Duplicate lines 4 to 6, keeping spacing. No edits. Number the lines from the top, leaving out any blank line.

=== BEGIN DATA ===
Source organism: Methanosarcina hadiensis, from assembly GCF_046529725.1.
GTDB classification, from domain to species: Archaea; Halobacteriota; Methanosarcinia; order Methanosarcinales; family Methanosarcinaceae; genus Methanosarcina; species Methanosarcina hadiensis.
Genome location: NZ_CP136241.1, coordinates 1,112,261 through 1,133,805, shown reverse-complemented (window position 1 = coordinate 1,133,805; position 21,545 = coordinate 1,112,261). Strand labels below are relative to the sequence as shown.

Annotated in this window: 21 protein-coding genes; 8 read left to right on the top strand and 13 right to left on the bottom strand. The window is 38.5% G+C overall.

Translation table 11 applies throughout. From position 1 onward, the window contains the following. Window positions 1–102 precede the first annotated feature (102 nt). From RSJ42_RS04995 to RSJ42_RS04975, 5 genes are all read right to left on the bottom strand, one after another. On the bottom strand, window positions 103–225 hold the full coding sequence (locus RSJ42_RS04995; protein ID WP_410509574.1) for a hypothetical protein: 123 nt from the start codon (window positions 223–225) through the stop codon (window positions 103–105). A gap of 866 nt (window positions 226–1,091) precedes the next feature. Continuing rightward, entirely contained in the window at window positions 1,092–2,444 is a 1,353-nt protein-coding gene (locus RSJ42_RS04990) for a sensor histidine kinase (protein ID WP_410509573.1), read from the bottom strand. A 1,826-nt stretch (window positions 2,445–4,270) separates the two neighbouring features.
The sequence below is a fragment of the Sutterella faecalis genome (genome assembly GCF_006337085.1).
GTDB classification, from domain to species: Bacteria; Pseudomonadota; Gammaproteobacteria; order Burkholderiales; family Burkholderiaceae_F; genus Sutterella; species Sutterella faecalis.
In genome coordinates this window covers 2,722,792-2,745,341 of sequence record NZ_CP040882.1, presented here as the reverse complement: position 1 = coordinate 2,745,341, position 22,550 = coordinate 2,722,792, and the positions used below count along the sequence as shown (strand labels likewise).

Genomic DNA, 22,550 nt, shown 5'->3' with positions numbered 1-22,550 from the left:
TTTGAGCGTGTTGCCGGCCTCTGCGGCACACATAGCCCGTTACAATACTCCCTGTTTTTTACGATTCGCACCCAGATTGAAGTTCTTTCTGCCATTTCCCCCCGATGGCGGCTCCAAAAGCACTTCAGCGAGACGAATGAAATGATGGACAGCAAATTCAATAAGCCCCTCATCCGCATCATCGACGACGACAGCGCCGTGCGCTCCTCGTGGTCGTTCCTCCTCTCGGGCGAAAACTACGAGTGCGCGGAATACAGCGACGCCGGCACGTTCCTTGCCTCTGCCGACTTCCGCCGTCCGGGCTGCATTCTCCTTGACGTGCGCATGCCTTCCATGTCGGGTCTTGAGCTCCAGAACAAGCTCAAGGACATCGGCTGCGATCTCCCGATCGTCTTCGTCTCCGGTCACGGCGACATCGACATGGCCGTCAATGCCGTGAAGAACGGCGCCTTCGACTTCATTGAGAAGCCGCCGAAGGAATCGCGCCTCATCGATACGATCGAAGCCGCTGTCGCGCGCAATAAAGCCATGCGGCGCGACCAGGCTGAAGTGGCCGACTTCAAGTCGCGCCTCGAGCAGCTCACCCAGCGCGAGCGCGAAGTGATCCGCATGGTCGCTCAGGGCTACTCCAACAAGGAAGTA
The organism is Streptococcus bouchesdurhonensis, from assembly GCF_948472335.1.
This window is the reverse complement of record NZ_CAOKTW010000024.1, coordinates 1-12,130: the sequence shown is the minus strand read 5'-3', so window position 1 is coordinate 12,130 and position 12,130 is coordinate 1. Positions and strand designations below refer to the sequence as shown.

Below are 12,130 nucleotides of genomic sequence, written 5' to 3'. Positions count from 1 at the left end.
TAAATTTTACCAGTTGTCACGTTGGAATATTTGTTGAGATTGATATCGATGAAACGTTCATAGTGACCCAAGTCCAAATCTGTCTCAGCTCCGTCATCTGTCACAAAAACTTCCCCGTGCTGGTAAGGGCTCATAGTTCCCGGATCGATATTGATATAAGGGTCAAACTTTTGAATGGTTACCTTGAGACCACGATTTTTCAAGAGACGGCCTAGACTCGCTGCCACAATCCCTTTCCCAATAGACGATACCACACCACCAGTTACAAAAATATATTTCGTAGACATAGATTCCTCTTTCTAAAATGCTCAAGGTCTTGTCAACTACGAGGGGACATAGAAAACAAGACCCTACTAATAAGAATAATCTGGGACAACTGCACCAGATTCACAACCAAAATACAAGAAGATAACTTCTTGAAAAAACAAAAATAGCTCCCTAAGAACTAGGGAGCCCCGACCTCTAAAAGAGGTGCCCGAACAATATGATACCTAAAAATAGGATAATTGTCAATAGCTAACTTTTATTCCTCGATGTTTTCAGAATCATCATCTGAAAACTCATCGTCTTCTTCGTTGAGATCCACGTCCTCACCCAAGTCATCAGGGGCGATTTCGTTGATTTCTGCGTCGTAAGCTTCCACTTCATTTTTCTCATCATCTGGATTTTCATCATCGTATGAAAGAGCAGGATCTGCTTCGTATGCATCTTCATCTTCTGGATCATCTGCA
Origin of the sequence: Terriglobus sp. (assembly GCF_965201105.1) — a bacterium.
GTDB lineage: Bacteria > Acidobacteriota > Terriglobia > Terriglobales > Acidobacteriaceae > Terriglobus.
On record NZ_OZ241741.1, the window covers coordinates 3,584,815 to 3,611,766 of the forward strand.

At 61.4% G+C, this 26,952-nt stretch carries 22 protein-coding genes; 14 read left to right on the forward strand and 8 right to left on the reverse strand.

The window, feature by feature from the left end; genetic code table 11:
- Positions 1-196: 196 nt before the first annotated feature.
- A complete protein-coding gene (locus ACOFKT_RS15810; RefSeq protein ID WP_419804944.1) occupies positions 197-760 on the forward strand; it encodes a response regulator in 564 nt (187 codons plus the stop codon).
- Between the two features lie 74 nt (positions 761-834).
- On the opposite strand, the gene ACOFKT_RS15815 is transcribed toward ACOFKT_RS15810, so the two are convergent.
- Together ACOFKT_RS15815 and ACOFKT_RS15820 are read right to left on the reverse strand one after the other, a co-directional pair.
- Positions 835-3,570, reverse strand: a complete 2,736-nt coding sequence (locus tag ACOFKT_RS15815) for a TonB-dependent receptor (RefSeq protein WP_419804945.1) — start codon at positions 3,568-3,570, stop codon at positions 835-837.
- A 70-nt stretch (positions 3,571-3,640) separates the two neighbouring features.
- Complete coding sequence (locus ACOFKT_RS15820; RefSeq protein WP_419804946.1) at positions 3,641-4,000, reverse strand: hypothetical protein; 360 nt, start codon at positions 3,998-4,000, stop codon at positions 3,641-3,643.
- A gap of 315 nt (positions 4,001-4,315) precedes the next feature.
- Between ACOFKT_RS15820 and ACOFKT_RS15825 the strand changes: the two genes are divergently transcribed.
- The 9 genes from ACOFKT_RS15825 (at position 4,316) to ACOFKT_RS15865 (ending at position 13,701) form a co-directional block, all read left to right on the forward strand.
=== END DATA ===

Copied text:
Annotated in this window: 21 protein-coding genes; 8 read left to right on the top strand and 13 right to left on the bottom strand. The window is 38.5% G+C overall.

Translation table 11 applies throughout. From position 1 onward, the window contains the following. Window positions 1–102 precede the first annotated feature (102 nt). From RSJ42_RS04995 to RSJ42_RS04975, 5 genes are all read right to left on the bottom strand, one after another. On the bottom strand, window positions 103–225 hold the full coding sequence (locus RSJ42_RS04995; protein ID WP_410509574.1) for a hypothetical protein: 123 nt from the start codon (window positions 223–225) through the stop codon (window positions 103–105). A gap of 866 nt (window positions 226–1,091) precedes the next feature. Continuing rightward, entirely contained in the window at window positions 1,092–2,444 is a 1,353-nt protein-coding gene (locus RSJ42_RS04990) for a sensor histidine kinase (protein ID WP_410509573.1), read from the bottom strand. A 1,826-nt stretch (window positions 2,445–4,270) separates the two neighbouring features.
The sequence below is a fragment of the Sutterella faecalis genome (genome assembly GCF_006337085.1).